In verse eight, we were told to be alert, to keep an eye out for the devil. In verse nine, we are now told to resist him. We should be clear about what we mean by resistance. This is not an armed resistance or an active opposition, like the French and Dutch Undergrounds during World War II. When Peter tried to take up a sword against those who would arrest Jesus, Jesus told him to put his sword down. We aren’t taking the fight to our enemy.

However, we are resisting our adversary’s fight against us. We do that by being steadfast in the faith, by standing firm.  In a scene from a television show, a character who has been fighting in a civil war is captured and imprisoned. While in prison, he is interrogated and tortured. At one point, his torturer says to him, “You cannot win, you know.” The prisoner replied, “Sure, I can. All I have to do is say ‘No’ one more time than you tell me to say ‘Yes.’” That’s how we resist. We stand steadfast in our faith. The devil tempts us, “Eat of the apple and you will be like God.” “No.” The devil says to us, “Bow down to me and I will give you all the kingdoms of this world.” “No.” The devil tries to bully us, “Admit that Jesus is not real, that He never walked upon this earth or rose from the dead.” “No.” The devil whispers to us, “Since you’re saved by grace anyway, you don’t have to bother going to church or praying.” “No.”  We stand firm in the faith. We resist the ploys of this world and the whispers of the devil. We are steadfast.

Then, Peter gives us a reason for standing firm. The reason he gives is more than a little surprising: remember that “your brothers and sisters throughout the world are undergoing the same kinds of suffering.” We are not the only ones going through this.  We are not the only ones facing financial hardship. We are not the only ones facing temptation. We are not the only ones who stand accused of wrongdoing by the world. Our brothers and sisters throughout the world suffer as we do. Many of them face much, much worse. And Peter tells us, “Be strong for their sake and derive strength from them.” The devil may be able to break one of us, but he cannot break us all. We are stronger if we stand together. It’s a surprising reason. Remain strong in the faith for the sake of the church and with the strength of the church.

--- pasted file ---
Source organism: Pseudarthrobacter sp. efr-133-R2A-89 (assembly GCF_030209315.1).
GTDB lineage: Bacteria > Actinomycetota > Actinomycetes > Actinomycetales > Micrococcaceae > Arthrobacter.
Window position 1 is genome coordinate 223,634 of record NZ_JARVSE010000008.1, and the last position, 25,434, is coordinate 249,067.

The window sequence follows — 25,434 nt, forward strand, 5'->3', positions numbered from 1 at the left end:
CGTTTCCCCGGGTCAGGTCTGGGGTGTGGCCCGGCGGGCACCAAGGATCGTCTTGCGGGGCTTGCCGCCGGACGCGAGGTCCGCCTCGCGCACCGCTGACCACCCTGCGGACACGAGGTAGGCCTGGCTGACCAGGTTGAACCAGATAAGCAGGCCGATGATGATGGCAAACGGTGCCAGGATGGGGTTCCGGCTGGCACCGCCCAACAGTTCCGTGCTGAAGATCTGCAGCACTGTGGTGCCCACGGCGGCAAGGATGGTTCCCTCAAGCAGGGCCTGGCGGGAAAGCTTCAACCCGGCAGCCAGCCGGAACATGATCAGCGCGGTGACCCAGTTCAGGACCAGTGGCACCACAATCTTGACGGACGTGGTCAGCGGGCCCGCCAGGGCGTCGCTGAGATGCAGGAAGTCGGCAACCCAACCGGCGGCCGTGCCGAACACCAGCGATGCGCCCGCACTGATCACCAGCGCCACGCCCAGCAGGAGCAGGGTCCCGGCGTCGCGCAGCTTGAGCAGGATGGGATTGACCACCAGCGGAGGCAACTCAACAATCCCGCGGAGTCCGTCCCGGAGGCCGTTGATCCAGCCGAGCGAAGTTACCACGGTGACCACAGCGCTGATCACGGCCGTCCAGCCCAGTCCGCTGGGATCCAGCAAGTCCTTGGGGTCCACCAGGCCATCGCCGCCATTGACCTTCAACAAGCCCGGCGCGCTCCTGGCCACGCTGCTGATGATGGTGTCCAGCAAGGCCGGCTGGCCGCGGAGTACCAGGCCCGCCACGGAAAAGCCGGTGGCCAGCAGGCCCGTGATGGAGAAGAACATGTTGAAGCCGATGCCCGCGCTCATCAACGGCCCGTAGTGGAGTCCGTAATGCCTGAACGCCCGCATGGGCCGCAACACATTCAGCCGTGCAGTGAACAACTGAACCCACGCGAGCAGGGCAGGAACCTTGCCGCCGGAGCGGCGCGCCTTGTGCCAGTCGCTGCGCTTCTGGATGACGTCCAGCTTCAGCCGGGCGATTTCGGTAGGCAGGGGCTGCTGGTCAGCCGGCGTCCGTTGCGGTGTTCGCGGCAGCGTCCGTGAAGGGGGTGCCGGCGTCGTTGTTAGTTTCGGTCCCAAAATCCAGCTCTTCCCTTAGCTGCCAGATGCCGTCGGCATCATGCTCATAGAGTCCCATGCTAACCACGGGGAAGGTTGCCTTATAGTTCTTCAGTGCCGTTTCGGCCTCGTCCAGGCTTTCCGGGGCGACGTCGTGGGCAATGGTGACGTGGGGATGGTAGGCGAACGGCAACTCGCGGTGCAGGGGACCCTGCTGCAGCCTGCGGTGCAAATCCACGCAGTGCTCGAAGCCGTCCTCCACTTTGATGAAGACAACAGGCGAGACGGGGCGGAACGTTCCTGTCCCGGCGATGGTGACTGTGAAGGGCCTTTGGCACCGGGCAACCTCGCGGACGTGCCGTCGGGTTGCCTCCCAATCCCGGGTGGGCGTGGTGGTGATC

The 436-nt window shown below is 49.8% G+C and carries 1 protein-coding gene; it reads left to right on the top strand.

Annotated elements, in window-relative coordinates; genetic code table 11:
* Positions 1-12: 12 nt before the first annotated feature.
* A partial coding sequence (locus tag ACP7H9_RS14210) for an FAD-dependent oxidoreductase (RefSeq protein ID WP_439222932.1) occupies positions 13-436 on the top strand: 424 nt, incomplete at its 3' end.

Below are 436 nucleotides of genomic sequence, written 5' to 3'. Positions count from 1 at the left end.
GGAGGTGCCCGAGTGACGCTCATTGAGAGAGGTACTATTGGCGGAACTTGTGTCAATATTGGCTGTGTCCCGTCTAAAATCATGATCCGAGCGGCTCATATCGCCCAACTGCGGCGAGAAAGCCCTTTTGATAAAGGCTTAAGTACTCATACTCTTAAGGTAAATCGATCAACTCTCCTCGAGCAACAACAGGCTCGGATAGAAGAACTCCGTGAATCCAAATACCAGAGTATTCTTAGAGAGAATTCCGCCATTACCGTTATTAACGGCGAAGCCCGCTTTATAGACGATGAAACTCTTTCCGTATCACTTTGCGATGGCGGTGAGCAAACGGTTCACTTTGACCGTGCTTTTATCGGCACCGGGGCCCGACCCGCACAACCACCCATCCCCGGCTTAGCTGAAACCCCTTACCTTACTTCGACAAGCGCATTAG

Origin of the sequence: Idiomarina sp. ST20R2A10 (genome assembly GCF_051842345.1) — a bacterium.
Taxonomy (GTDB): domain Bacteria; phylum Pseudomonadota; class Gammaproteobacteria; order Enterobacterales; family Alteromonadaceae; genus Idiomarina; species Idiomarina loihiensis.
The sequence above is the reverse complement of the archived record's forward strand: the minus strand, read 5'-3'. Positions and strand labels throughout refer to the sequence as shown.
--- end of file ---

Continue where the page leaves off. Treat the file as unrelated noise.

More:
That’s it for Peter’s instructions to us. But he isn’t quite done yet in this passage. Peter gives us one last reason that covers all of his instructions. He reminds us of God.

God is the God of grace. God gives of His gifts freely. He freely forgave us our sins and paid the price with his own Son. He freely gives us grace even now, grace that sustains us and upholds us. We know that our salvation is not based on our works of righteousness. We know that our entry into heaven is not an attendance award. Our salvation is based in the promise of Jesus Christ. The Father includes us in His promise because He loves us in His grace.

God is also the one who called us in Christ, as Peter reminds us in verse 10. Sometimes, Paul is accused of having invented the doctrine of election, as if it were something devised by humans instead of God. Yet, here we find a reference to God’s call in the first letter of Peter. “God called you in Christ,” Peter says. “God called you to eternal glory.” This isn’t a choice that we made and can therefore unmake. This is something God has done. And if God did it, He will see it through to the end.

These truths about God should give us great comfort. They should give us great hope. And they should give us great strength. If the God of all grace called us in Jesus Christ, then He will restore us, support us, strengthen us and encourage us. In times of discouragement, He will encourage us. In times of weakness, He will give us strength. When we fall down, He will support us and pick us back up. When we suffer, He will restore us. When we are tempted, He will strengthen us. When we fail, He will forgive us. Remember that God cares for us.

We can cast our cares on God. We can stand strong in the faith. We can be disciplined and avoid temptation. And we can do all of these things because we know that God is on our side in Christ Jesus. That is why we can say with Peter, “To God be the power forever and ever. Amen.”